Westervik Gin: Swedish gin has been revived in this historic city of trade
By Xander Brett | Photos: Westervik Gin
In Kalmar County, around three hours south of Stockholm, the city of Västervik is reclaiming its history as a centre of liquor production. Working closely with the local museum, Westervik Gin is the movement’s driving force.
Västervik – an archipelago settlement in northeast Småland – was known for years as ‘bränneriholmen’ (meaning ‘liquor-distillery island’). Over time, the title lost currency. But Westervik Gin is on a mission is to reclaim it. The gin company’s founder Christer Larsson says his revelation came on the island of Gotland, when he noticed all the bars in Visby were selling the same brand of gin.
Hoping to corner the underdeveloped market with his own brand of local gin, he gathered eight friends to present his vision and recruit support. Everyone was on board. Today, Westervik Gin is the name on the shelves, and ‘bränneriholmen’ once again adorns a locally produced gin.
Backbone flavours in the range include classic gin-notes of juniper and cardamom. “Our dry gin is the most popular,” says the company’s resident ‘taste master’, sommelier Calle Hydbom Ulvaeus. “But we’ve also had a really positive reaction to our pink gin.” Westervik Gin can be ordered for delivery and bought in Sweden’s Systembolaget network, where the high-quality gin stands shoulder to shoulder with the country’s most beloved aquavits.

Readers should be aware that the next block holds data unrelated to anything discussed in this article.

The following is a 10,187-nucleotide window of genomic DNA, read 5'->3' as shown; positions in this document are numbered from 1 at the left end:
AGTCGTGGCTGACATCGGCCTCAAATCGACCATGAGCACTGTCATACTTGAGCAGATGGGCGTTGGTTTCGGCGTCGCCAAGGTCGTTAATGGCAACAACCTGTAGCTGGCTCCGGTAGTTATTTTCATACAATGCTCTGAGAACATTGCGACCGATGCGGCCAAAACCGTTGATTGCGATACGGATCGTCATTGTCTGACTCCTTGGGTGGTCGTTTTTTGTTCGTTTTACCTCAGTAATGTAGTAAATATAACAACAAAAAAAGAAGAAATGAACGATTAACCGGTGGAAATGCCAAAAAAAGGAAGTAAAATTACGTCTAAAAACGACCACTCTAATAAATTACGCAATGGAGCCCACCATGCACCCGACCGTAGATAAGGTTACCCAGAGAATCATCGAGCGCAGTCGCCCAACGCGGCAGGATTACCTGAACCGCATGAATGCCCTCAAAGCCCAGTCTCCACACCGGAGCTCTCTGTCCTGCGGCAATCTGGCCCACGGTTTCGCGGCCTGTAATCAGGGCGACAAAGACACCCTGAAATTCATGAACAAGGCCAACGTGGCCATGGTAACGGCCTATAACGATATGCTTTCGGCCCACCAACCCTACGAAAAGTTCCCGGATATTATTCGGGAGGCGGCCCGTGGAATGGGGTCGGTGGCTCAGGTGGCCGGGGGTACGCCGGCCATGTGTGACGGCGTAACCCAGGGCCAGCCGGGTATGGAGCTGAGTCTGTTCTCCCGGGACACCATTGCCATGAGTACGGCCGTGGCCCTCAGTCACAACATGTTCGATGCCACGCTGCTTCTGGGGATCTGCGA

“Alcohol is what Västervik was built on. The industry helped to build schools and invest in railways, and Västervik became the first town in the county to adopt electricity,” Larsson explains. That’s why Westervik Gin is committed to giving back, and the company has already donated to the local museum, helping them stage an exhibition about the city’s liquor history. “We have the same philosophy as our forefathers,” says Larsson.
Downtown Västervik is right on the coast of the Baltic Sea, where its cluster of islands and vast golf course are the sum of its developing tourist industry. Västervik remains a city of traders; its harbour provided easy access for merchants in the liquor trade, and the surrounding forests supplied oak for the warships of Gustaf Vasa, Sweden’s ‘founding father’. Today, all is peaceful, save for the cry of seagulls. Västervik is a myriad of boulevards and alleys lined – thanks to this army of nine – with well-stocked bars.
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